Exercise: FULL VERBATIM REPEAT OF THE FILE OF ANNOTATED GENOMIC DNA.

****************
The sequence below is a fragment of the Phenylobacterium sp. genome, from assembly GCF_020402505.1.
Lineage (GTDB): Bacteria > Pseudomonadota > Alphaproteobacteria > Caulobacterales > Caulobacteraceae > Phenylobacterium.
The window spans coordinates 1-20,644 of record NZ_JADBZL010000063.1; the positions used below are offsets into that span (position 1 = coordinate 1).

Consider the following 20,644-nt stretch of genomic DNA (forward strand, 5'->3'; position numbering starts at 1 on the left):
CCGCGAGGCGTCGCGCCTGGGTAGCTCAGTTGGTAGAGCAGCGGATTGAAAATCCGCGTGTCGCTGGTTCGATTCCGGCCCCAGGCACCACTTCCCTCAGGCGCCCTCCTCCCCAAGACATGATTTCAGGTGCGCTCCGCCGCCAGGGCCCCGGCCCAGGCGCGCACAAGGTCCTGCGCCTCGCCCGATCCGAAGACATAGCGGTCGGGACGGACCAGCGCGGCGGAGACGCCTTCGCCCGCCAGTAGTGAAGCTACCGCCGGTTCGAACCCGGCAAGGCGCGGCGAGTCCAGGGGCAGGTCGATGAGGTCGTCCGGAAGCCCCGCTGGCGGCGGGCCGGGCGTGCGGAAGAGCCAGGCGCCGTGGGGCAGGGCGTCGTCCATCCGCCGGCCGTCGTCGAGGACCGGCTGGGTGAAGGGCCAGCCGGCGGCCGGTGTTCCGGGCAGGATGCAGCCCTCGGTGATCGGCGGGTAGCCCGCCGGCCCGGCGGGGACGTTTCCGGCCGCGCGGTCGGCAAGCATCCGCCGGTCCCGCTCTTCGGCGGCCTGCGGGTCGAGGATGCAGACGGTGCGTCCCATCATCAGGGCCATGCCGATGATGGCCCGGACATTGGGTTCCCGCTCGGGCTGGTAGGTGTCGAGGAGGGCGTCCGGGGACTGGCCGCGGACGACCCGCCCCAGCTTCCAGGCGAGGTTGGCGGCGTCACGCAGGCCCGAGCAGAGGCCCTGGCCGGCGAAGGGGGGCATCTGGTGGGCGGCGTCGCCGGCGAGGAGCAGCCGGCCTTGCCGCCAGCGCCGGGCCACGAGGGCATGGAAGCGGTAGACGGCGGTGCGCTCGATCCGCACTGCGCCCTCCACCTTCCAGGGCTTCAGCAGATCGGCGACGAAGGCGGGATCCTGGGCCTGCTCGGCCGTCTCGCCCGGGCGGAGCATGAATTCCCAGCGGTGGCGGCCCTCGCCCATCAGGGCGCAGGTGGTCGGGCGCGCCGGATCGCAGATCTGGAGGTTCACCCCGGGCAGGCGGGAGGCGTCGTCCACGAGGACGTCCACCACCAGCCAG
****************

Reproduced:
The sequence below is a fragment of the Phenylobacterium sp. genome, from assembly GCF_020402505.1.
Lineage (GTDB): Bacteria > Pseudomonadota > Alphaproteobacteria > Caulobacterales > Caulobacteraceae > Phenylobacterium.
The window spans coordinates 1-20,644 of record NZ_JADBZL010000063.1; the positions used below are offsets into that span (position 1 = coordinate 1).

Consider the following 20,644-nt stretch of genomic DNA (forward strand, 5'->3'; position numbering starts at 1 on the left):
CCGCGAGGCGTCGCGCCTGGGTAGCTCAGTTGGTAGAGCAGCGGATTGAAAATCCGCGTGTCGCTGGTTCGATTCCGGCCCCAGGCACCACTTCCCTCAGGCGCCCTCCTCCCCAAGACATGATTTCAGGTGCGCTCCGCCGCCAGGGCCCCGGCCCAGGCGCGCACAAGGTCCTGCGCCTCGCCCGATCCGAAGACATAGCGGTCGGGACGGACCAGCGCGGCGGAGACGCCTTCGCCCGCCAGTAGTGAAGCTACCGCCGGTTCGAACCCGGCAAGGCGCGGCGAGTCCAGGGGCAGGTCGATGAGGTCGTCCGGAAGCCCCGCTGGCGGCGGGCCGGGCGTGCGGAAGAGCCAGGCGCCGTGGGGCAGGGCGTCGTCCATCCGCCGGCCGTCGTCGAGGACCGGCTGGGTGAAGGGCCAGCCGGCGGCCGGTGTTCCGGGCAGGATGCAGCCCTCGGTGATCGGCGGGTAGCCCGCCGGCCCGGCGGGGACGTTTCCGGCCGCGCGGTCGGCAAGCATCCGCCGGTCCCGCTCTTCGGCGGCCTGCGGGTCGAGGATGCAGACGGTGCGTCCCATCATCAGGGCCATGCCGATGATGGCCCGGACATTGGGTTCCCGCTCGGGCTGGTAGGTGTCGAGGAGGGCGTCCGGGGACTGGCCGCGGACGACCCGCCCCAGCTTCCAGGCGAGGTTGGCGGCGTCACGCAGGCCCGAGCAGAGGCCCTGGCCGGCGAAGGGGGGCATCTGGTGGGCGGCGTCGCCGGCGAGGAGCAGCCGGCCTTGCCGCCAGCGCCGGGCCACGAGGGCATGGAAGCGGTAGACGGCGGTGCGCTCGATCCGCACTGCGCCCTCCACCTTCCAGGGCTTCAGCAGATCGGCGACGAAGGCGGGATCCTGGGCCTGCTCGGCCGTCTCGCCCGGGCGGAGCATGAATTCCCAGCGGTGGCGGCCCTCGCCCATCAGGGCGCAGGTGGTCGGGCGCGCCGGATCGCAGATCTGGAGGTTCACCCCGGGCAGGCGGGAGGCGTCGTCCACGAGGACGTCCACCACCAGCCAG